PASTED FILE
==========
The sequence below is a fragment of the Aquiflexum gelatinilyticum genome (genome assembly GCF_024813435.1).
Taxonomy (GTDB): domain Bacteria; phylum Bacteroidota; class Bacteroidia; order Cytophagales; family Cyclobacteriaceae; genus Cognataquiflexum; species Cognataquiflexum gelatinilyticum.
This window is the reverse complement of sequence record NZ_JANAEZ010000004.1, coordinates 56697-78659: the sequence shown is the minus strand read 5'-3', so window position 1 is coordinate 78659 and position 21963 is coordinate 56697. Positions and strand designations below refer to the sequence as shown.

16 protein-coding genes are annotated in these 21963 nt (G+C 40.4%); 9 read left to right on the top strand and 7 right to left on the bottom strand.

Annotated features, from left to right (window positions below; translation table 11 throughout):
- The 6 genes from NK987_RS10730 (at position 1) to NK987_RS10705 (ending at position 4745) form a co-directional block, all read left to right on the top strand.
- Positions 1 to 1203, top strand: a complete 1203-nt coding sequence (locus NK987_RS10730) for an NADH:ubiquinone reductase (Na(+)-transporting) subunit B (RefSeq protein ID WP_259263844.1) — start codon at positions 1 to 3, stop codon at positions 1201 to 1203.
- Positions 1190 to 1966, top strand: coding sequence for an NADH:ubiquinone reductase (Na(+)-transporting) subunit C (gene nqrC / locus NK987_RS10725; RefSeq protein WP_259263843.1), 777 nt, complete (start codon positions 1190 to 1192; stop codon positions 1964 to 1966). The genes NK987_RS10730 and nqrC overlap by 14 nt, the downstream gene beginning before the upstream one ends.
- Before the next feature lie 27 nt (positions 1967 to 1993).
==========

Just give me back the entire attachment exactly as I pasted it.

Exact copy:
The sequence below is a fragment of the Aquiflexum gelatinilyticum genome (genome assembly GCF_024813435.1).
Taxonomy (GTDB): domain Bacteria; phylum Bacteroidota; class Bacteroidia; order Cytophagales; family Cyclobacteriaceae; genus Cognataquiflexum; species Cognataquiflexum gelatinilyticum.
This window is the reverse complement of sequence record NZ_JANAEZ010000004.1, coordinates 56697-78659: the sequence shown is the minus strand read 5'-3', so window position 1 is coordinate 78659 and position 21963 is coordinate 56697. Positions and strand designations below refer to the sequence as shown.

16 protein-coding genes are annotated in these 21963 nt (G+C 40.4%); 9 read left to right on the top strand and 7 right to left on the bottom strand.

Annotated features, from left to right (window positions below; translation table 11 throughout):
- The 6 genes from NK987_RS10730 (at position 1) to NK987_RS10705 (ending at position 4745) form a co-directional block, all read left to right on the top strand.
- Positions 1 to 1203, top strand: a complete 1203-nt coding sequence (locus NK987_RS10730) for an NADH:ubiquinone reductase (Na(+)-transporting) subunit B (RefSeq protein ID WP_259263844.1) — start codon at positions 1 to 3, stop codon at positions 1201 to 1203.
- Positions 1190 to 1966, top strand: coding sequence for an NADH:ubiquinone reductase (Na(+)-transporting) subunit C (gene nqrC / locus NK987_RS10725; RefSeq protein WP_259263843.1), 777 nt, complete (start codon positions 1190 to 1192; stop codon positions 1964 to 1966). The genes NK987_RS10730 and nqrC overlap by 14 nt, the downstream gene beginning before the upstream one ends.
- Before the next feature lie 27 nt (positions 1967 to 1993).